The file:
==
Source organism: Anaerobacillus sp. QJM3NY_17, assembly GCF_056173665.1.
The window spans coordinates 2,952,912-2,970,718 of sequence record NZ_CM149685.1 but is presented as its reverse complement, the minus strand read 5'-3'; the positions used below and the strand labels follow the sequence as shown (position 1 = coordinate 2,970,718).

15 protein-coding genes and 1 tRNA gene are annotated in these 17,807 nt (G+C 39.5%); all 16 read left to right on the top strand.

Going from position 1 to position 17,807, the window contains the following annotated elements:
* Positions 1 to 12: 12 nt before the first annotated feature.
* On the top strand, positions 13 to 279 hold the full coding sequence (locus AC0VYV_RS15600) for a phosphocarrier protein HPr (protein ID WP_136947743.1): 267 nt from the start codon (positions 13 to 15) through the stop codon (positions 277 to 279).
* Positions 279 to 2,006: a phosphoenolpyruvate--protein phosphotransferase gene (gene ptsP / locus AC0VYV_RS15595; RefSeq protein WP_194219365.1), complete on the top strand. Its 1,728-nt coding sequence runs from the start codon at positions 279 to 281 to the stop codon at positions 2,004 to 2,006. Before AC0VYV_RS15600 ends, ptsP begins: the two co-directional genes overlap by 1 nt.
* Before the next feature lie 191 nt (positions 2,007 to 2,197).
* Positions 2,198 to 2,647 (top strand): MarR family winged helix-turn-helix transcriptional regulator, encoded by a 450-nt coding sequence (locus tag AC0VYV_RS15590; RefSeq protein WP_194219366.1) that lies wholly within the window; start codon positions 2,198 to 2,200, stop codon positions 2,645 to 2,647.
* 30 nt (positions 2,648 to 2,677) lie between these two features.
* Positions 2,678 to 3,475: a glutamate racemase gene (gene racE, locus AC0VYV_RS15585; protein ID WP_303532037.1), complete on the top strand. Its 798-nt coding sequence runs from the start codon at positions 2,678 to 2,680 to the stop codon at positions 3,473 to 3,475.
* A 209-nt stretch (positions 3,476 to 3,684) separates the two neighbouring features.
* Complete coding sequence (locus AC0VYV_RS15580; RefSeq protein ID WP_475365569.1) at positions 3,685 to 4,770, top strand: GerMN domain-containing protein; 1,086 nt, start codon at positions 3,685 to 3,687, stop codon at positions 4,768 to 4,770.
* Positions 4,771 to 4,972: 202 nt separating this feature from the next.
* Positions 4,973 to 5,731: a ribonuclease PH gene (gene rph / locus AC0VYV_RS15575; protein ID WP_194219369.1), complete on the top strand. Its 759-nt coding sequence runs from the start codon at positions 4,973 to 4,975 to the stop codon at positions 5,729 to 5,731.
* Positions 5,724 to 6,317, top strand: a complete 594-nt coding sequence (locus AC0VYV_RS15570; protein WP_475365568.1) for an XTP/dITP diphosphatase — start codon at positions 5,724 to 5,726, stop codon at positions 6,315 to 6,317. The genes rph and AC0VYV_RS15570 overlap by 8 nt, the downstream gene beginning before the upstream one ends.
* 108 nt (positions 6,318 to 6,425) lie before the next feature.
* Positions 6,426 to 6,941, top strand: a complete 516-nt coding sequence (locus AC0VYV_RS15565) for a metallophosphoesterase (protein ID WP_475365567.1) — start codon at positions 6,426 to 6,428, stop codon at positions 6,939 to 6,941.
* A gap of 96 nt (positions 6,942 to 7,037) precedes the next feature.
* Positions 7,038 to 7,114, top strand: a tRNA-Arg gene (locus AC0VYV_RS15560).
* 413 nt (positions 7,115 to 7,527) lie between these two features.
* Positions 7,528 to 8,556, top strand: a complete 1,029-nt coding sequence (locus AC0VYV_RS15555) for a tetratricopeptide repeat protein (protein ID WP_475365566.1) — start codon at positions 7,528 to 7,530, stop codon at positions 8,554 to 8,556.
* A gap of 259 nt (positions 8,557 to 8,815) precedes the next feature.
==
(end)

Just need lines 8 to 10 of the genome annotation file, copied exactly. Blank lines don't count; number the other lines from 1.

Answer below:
* Before the next feature lie 191 nt (positions 2,007 to 2,197).
* Positions 2,198 to 2,647 (top strand): MarR family winged helix-turn-helix transcriptional regulator, encoded by a 450-nt coding sequence (locus tag AC0VYV_RS15590; RefSeq protein WP_194219366.1) that lies wholly within the window; start codon positions 2,198 to 2,200, stop codon positions 2,645 to 2,647.
* 30 nt (positions 2,648 to 2,677) lie between these two features.